Mise en Abyme

Amazing Photoshop Art Picture Gallery

The pictures have two or more “worlds” inside them and these worlds try to communicate or interact together. People trying to exit a photo presented inside the image. A person jumping into a frame. The image on your computer screen physically interacting with the user in front of the monitor. A story within a Story. A play within a play. These effects give the impression of three dimensions (3D) and optical illusions.

Worlds interacting with each other, Stories within stories, Art in Art, can also be called “Mise en Abyme” or “Droste Effect”. It’s Recursion…

Definition of Mise en Abyme from Wikipedia ::

Mise en abyme (also mise en abîme) has several meanings in the realm of the creative arts and literary theory. The term is originally from the French and means, “placing into infinity” or “placing into the abyss”. The commonplace usage of this phrase is describing the visual experience of standing between two mirrors, seeing an infinite reproduction of one’s image.

In Western art “mise en abyme” is a formal technique in which an image contains a smaller copy of itself, the sequence appearing to recur infinitely. The term originated in heraldry, describing a coat of arms that appears as a smaller shield in the center of a larger one. See Droste effect.

In film, the meaning of “mise en abyme” is similar to the artistic definition, but also includes the idea of a “dream within a dream”. For example, a character awakens from a dream and later discovers that he or she is still dreaming. Activities similar to dreaming, such as unconsciousness and virtual reality, are also described as “mise en abyme”. This is seen in the film eXistenZ where the two protagonists never truly know whether or not they are out of the game.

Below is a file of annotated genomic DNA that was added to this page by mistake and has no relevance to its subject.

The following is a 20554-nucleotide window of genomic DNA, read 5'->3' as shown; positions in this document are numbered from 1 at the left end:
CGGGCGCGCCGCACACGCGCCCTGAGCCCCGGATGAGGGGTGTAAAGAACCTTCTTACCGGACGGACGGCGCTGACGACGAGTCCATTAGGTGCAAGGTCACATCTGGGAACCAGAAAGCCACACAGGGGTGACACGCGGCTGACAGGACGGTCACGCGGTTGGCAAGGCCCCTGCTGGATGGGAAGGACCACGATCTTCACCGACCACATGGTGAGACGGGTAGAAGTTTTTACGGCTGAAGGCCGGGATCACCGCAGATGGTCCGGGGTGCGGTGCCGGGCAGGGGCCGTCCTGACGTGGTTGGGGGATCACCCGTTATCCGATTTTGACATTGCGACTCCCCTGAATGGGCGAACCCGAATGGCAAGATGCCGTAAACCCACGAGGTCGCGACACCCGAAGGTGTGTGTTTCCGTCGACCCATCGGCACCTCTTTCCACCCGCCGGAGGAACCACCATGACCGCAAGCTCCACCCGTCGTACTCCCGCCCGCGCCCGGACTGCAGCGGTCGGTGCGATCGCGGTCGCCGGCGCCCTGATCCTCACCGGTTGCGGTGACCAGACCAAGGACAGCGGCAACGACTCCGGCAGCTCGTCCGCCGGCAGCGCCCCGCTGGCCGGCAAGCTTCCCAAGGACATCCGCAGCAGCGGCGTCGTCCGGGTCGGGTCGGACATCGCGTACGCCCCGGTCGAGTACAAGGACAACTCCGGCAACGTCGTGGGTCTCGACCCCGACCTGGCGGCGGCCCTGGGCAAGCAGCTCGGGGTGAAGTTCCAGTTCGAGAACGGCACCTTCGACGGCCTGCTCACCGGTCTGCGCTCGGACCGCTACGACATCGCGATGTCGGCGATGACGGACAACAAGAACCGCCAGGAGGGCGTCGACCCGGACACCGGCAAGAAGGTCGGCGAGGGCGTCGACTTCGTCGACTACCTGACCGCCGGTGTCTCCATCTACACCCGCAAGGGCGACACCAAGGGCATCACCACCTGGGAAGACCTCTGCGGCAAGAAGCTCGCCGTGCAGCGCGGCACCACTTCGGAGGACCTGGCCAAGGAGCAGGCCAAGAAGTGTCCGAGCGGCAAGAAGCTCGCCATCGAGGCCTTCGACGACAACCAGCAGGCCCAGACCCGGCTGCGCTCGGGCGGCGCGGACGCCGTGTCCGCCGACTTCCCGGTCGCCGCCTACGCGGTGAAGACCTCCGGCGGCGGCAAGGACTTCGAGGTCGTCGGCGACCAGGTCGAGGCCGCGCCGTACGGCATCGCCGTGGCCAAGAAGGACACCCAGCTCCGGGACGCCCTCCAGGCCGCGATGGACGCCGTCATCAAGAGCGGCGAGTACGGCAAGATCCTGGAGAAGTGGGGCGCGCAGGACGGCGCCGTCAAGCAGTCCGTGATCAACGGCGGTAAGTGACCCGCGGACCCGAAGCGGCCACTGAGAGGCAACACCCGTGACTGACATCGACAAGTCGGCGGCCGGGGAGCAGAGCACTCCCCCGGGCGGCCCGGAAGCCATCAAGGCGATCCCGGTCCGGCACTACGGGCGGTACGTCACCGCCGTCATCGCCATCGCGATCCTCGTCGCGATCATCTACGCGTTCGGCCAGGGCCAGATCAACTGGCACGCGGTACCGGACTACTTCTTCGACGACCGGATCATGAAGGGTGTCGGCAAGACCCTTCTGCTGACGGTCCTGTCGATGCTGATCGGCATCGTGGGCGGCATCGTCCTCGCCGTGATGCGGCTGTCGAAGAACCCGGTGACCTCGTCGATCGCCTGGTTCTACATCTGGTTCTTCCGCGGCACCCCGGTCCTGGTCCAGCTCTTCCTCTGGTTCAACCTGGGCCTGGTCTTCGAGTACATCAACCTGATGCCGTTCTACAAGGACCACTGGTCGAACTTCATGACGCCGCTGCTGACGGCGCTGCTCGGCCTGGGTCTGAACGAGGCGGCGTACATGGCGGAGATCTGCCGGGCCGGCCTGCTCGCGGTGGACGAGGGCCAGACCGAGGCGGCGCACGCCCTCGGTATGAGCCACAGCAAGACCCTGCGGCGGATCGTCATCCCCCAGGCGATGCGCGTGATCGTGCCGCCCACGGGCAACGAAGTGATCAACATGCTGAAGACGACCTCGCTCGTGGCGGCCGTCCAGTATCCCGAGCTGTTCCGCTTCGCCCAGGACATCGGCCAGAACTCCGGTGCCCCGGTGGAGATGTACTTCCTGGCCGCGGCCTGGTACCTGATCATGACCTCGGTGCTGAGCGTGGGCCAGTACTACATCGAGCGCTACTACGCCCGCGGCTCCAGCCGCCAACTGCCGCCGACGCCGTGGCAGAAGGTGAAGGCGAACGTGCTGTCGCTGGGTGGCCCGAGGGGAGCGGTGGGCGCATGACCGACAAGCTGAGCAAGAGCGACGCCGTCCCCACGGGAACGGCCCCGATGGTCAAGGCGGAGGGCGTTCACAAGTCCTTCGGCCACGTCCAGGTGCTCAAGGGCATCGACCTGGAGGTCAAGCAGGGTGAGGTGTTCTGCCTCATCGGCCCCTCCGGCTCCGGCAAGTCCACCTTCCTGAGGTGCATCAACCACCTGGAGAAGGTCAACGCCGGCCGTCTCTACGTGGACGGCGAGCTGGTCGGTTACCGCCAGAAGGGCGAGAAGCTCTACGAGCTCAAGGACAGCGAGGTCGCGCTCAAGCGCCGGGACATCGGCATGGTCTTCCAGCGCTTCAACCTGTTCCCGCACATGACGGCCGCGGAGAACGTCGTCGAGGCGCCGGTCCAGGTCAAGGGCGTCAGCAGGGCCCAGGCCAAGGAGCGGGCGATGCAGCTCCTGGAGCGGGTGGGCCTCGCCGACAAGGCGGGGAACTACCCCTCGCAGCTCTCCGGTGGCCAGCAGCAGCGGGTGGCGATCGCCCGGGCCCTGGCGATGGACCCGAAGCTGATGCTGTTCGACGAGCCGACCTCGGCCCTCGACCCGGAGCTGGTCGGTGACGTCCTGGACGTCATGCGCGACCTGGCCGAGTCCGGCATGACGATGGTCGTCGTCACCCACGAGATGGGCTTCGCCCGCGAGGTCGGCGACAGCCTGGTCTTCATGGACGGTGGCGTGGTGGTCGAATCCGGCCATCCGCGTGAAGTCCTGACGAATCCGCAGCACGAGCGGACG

In literary criticism, “mise en abyme” is a type of frame story, in which the main narrative can be used to encapsulate some aspect of the framing story. The term is used in deconstruction and deconstructive literary criticism as a paradigm of the intertextual nature of language–that is, of the way language never quite reaches the foundation of reality because it refers in a frame-within-a-frame way to other language, which refers to other language, et cetera.

The Amazing Photoshop Art Gallery ::

Images created by unknown.

Pictures of Stories within stories, Art in Art, Mise en Abyme, Droste Effect

Links ::

The Story Within A Story Within… on Lazyhabits
Mise en Abyme on BlogSpot
Droste Effect Gallery on Josleys
Gödel, Escher, Bach Resources on Research Triangle
Recursion shot first on Stop Motion Verbosity

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